Sports

Bears snap Penn’s 18-game Ivy win streak

By
Sport Editor
Friday, October 28, 2011

In cold and rainy conditions at Brown Stadium Saturday, the Bears fought their way through the mud to a hard-earned 6-0 victory over two-time defending champion Penn. The win was Brown’s (6-1, 3-1 Ivy) fifth straight and the first loss for Penn (4-3, 3-1 Ivy) in its last 18 league games.

“It was a wet, miserable and muddy day,” Head Coach Phil Estes said. “And we enjoyed every minute of it.”

Two field goals from Alex Norocea ’14 made the win, proving to be all the Bears would need. Norocea connected on a 39-yarder in the second quarter to draw first blood and split the uprights from 42 yards out in the third quarter to make the score 6-0.

“We practice in all these different conditions, and we had no idea how far out we’d be able to go and have him kick it,” Estes said. “Because of the footing, the mud, the wind — it was just a gut feeling to kick it, and when we did, I said, ‘Wow, he made it.'”

Brown’s attack was without its top two rushers, Mark Kachmer ’13 and John Spooney ’14, who were both out with injury. Cody Taulbee ’14 got the bulk of the carries in their place and was the Bears’ top rusher, grinding out 49 yards on 18 carries in sloppy conditions. A 235-pound fullback, Taulbee offers a more physical and north-south running style than the speedy Kachmer and Spooney.

“It was made for having a big tailback, these conditions,” Estes said. “We actually just started running Cody Taulbee on Wednesday to see what he could do just in case it was going to be muddy, and he was very good.”

“He also has a little shake for someone that big,” Estes added.

The passing offense was rendered ineffective by the adverse conditions, and quarterback Kyle Newhall-Caballero ‘11.5 only mustered 140 yards on 14 completions. Alex Tounkara-Kone ‘11.5 led the Bruno receivers with five catches for 56 yards.  

Brown’s defense played just as pivotal a role as the weather, recording its second shutout of 2011. Before this season, the Bears had not recorded a shutout since 1990. Linebacker Daniel Smithwick ’12 led the way with seven tackles, an interception and a forced fumble.  

Brown’s defense held Penn quarterback Billy Ragone to a horrifying stat-line of 6-15 for 32 yards and three interceptions. The Bears also recovered two fumbles to cap a five-turnover day.   

“We just felt we were in control,” said cornerback A.J. Cruz ’13. “We were ready to play, and we executed.”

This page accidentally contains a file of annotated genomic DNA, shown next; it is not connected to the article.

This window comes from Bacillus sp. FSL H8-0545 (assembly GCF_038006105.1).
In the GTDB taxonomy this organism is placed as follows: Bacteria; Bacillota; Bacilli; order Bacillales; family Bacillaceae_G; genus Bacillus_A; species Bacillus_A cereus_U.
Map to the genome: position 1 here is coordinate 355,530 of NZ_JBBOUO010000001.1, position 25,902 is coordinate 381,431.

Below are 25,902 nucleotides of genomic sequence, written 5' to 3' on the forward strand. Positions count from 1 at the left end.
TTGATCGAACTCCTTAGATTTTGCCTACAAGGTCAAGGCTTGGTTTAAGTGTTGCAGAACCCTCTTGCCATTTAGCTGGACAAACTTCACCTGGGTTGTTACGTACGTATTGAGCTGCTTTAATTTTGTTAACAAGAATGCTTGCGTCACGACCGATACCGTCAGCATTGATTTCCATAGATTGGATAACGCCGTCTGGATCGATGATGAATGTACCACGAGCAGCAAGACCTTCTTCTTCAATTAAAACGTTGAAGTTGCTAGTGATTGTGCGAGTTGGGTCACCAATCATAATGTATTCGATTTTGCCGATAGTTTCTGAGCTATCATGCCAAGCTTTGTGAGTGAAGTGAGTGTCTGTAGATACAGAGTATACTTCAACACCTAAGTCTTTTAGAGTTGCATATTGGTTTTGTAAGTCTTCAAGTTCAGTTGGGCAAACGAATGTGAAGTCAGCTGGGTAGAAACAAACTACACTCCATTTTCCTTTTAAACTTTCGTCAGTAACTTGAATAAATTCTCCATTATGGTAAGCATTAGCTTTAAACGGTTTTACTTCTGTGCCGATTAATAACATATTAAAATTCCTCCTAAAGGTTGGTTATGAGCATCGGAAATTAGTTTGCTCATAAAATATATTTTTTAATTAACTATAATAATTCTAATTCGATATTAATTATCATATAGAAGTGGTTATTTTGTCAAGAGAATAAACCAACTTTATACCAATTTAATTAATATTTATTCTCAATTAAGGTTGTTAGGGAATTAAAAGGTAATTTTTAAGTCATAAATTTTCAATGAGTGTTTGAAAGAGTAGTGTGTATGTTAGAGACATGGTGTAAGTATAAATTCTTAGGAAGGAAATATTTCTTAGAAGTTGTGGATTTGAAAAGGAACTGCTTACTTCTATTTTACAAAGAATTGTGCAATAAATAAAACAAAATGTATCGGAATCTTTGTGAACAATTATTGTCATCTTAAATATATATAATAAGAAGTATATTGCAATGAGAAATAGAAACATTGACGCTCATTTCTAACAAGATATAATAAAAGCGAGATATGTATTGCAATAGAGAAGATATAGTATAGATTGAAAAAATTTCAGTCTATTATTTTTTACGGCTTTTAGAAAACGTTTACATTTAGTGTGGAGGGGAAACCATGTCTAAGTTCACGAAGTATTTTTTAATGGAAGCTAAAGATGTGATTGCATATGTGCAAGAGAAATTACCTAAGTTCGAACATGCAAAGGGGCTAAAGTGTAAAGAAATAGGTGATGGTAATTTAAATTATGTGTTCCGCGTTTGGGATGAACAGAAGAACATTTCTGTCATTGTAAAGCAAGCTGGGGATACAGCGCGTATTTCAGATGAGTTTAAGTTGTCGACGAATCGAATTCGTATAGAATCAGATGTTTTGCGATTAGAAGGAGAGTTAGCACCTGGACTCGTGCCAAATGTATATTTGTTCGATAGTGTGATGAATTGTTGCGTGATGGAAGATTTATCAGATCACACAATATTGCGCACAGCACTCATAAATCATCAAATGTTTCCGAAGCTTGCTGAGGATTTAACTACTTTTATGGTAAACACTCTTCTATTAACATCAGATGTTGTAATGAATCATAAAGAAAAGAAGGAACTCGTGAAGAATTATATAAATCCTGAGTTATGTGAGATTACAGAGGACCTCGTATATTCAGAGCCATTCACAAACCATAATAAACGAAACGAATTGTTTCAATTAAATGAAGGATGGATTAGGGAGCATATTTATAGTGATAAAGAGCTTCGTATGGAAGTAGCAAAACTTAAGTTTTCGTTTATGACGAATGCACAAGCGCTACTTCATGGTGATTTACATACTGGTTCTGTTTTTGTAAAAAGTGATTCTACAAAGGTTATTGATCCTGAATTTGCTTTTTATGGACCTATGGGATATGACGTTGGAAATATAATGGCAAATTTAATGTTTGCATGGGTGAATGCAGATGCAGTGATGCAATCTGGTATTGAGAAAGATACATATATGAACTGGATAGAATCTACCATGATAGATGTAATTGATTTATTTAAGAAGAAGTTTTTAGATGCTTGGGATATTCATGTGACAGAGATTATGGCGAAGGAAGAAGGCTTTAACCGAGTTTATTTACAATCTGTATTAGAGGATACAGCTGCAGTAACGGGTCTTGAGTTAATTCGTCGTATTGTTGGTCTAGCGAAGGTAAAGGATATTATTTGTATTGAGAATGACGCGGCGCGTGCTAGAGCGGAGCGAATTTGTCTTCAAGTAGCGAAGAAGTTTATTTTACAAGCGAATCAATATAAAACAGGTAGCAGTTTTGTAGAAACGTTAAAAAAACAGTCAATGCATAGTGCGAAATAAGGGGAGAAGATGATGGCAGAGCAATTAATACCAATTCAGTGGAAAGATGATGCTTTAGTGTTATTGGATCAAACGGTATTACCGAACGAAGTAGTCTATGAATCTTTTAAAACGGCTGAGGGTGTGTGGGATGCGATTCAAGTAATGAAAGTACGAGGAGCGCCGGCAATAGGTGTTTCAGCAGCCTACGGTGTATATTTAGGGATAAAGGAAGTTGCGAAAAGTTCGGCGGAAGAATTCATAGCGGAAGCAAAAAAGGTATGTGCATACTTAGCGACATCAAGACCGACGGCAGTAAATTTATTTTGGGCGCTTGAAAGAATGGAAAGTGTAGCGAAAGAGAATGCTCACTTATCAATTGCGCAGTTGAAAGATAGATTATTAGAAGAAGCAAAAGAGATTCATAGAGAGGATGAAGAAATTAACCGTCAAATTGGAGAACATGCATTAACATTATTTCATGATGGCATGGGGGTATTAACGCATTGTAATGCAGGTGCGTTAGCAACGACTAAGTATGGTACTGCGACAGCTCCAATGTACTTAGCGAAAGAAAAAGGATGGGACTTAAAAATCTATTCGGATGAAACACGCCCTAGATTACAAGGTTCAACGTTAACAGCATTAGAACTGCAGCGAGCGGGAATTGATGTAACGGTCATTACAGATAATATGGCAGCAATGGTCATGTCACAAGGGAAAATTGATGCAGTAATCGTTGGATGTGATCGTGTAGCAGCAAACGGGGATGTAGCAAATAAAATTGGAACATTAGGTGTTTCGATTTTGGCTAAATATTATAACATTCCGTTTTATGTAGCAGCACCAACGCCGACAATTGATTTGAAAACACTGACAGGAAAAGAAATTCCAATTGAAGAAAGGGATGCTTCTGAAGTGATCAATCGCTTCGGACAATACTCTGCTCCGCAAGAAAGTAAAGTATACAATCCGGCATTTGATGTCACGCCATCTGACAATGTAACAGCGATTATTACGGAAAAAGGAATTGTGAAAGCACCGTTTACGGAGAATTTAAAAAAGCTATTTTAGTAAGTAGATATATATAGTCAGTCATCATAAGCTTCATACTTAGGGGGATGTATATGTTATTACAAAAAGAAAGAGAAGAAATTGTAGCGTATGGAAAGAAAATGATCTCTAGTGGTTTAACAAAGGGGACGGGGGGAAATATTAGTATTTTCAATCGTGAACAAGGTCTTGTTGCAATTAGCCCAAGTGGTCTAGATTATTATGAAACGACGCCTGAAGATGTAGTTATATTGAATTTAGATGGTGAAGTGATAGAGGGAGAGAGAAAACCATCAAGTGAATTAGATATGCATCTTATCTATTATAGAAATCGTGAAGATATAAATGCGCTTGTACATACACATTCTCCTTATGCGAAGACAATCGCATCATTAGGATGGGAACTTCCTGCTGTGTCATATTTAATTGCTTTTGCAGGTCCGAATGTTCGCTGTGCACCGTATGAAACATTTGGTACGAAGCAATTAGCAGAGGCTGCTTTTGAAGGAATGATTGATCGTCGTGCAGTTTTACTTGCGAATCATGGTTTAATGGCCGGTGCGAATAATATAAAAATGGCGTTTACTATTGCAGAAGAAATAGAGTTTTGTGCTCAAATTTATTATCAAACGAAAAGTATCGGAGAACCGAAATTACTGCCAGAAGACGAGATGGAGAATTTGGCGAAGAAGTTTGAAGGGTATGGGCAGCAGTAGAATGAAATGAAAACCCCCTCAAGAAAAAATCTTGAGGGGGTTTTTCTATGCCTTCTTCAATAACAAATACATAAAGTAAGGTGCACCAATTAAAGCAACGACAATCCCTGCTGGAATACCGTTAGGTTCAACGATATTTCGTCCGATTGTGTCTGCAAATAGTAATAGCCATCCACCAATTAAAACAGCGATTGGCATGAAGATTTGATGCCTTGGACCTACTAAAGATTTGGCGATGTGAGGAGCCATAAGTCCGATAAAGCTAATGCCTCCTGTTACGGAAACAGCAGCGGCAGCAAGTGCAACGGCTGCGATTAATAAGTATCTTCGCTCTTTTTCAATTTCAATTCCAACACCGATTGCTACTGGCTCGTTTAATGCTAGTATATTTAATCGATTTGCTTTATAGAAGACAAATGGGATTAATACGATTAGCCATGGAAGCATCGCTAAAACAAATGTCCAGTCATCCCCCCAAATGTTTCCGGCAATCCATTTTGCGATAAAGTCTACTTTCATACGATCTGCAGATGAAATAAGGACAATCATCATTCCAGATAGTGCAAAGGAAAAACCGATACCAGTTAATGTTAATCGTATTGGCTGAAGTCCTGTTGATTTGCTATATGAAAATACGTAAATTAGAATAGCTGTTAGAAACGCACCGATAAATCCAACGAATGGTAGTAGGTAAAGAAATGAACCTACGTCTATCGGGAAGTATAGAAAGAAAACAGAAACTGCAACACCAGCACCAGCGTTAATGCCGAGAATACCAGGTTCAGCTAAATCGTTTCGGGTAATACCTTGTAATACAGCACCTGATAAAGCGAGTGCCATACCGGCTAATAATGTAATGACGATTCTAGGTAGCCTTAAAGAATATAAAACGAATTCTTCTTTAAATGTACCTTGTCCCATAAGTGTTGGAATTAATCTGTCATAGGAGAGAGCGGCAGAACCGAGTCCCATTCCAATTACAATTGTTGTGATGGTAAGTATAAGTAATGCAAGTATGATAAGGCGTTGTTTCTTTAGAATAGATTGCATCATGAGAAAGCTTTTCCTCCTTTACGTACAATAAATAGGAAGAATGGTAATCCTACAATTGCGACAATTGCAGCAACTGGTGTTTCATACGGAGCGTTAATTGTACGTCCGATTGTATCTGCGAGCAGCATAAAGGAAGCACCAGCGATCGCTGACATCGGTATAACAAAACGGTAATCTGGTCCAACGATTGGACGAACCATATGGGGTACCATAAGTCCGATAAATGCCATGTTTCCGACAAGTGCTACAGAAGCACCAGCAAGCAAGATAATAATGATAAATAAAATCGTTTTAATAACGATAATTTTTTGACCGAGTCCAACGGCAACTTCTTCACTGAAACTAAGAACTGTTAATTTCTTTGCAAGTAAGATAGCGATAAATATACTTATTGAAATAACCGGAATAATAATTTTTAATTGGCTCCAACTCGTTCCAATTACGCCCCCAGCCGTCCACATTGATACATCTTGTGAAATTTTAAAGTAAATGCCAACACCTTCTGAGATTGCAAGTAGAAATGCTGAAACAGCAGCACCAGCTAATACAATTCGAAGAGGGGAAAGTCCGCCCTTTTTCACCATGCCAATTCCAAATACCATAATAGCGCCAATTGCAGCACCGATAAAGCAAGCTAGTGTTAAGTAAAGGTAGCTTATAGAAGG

Both teams moved the ball in the first quarter but were unable to put points on the board. Brown entered inside the Quakers’ 25-yard line but had to punt after a big loss. Later in the quarter, Penn recovered a fumble on a dropped punt return in Brown territory. After a hopeful drive, Penn kicker Connor Loftus pushed wide a 28-yard attempt.

Norocea’s first field goal came after Brown began a drive with great field position at the Quakers’ 45-yard line. Big gains on catches by Tounkara-Kone and Tellef Lundevall ’13 moved the ball into field goal range, and Norocea did the rest.  

Penn looked poised to get on the scoreboard as halftime neared, ripping off big gains on the ground to move toward the Brown red zone. But running back Brandon Colavita had nowhere to go on third-and-one, and on the fourth-down try, Smithwick tracked down a scrambling Ragone in the open field and tackled him just short of the first down marker.

In the third quarter, Norocea doubled Brown’s lead to cap a drive that started at the Bears’ own 14-yard line. A pair of key scrambles by Newhall-Caballero helped move Bruno into field goal range.  

After burning all three of their timeouts late in the fourth quarter, Penn got its final chance when it got the ball back at its own 47-yard line with just 2:29 remaining on the clock. But on the drive’s first play, Ragone overthrew his receiver, and Mel Farr ’12 picked off the errant ball, sealing the win for Brown.

While Estes was well aware that the win broke Penn’s streak — the second-longest in Ivy League history — he said his team approached the game no differently than it would any other.  

“We didn’t talk about that,” Estes said. “We just wanted to play Penn and the team we saw on film.”

The victory moves Brown into a three-way tie for second place in the Ivy League standings with Penn and Yale (4-3, 3-1). Harvard (6-1, 4-0) is currently in first place in the league. In yet another all-important Ivy matchup with championship implications, the Bears will travel to New Haven to take on the Bulldogs next week.

“It’s just as satisfying week in and week out to get that ‘W,'” Cruz said. “We’ve got to put this one to bed after we watch film and get ready for Yale.”

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